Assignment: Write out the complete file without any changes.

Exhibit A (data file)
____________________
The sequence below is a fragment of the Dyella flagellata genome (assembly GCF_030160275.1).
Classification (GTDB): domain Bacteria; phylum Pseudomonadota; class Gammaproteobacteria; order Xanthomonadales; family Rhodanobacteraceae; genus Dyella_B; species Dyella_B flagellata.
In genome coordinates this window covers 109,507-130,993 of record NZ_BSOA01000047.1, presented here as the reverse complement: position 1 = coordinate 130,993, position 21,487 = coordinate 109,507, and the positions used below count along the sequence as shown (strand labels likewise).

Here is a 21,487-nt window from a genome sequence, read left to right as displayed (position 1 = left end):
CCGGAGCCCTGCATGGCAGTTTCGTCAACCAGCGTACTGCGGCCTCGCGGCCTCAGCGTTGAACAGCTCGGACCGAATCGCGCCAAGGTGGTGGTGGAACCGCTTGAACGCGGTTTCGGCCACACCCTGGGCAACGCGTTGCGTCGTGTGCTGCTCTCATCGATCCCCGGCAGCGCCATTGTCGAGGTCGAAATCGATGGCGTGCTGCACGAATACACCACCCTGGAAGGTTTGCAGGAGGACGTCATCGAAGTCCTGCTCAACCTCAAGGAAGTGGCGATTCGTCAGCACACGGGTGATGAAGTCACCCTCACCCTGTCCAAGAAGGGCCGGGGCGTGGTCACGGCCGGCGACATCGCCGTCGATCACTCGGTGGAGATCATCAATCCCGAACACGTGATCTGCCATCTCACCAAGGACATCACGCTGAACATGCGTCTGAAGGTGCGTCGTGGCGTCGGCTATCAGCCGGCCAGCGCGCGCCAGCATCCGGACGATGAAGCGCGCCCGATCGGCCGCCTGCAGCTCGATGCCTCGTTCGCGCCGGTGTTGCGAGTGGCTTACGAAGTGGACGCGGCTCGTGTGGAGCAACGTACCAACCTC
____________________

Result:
The sequence below is a fragment of the Dyella flagellata genome (assembly GCF_030160275.1).
Classification (GTDB): domain Bacteria; phylum Pseudomonadota; class Gammaproteobacteria; order Xanthomonadales; family Rhodanobacteraceae; genus Dyella_B; species Dyella_B flagellata.
In genome coordinates this window covers 109,507-130,993 of record NZ_BSOA01000047.1, presented here as the reverse complement: position 1 = coordinate 130,993, position 21,487 = coordinate 109,507, and the positions used below count along the sequence as shown (strand labels likewise).

Here is a 21,487-nt window from a genome sequence, read left to right as displayed (position 1 = left end):
CCGGAGCCCTGCATGGCAGTTTCGTCAACCAGCGTACTGCGGCCTCGCGGCCTCAGCGTTGAACAGCTCGGACCGAATCGCGCCAAGGTGGTGGTGGAACCGCTTGAACGCGGTTTCGGCCACACCCTGGGCAACGCGTTGCGTCGTGTGCTGCTCTCATCGATCCCCGGCAGCGCCATTGTCGAGGTCGAAATCGATGGCGTGCTGCACGAATACACCACCCTGGAAGGTTTGCAGGAGGACGTCATCGAAGTCCTGCTCAACCTCAAGGAAGTGGCGATTCGTCAGCACACGGGTGATGAAGTCACCCTCACCCTGTCCAAGAAGGGCCGGGGCGTGGTCACGGCCGGCGACATCGCCGTCGATCACTCGGTGGAGATCATCAATCCCGAACACGTGATCTGCCATCTCACCAAGGACATCACGCTGAACATGCGTCTGAAGGTGCGTCGTGGCGTCGGCTATCAGCCGGCCAGCGCGCGCCAGCATCCGGACGATGAAGCGCGCCCGATCGGCCGCCTGCAGCTCGATGCCTCGTTCGCGCCGGTGTTGCGAGTGGCTTACGAAGTGGACGCGGCTCGTGTGGAGCAACGTACCAACCTC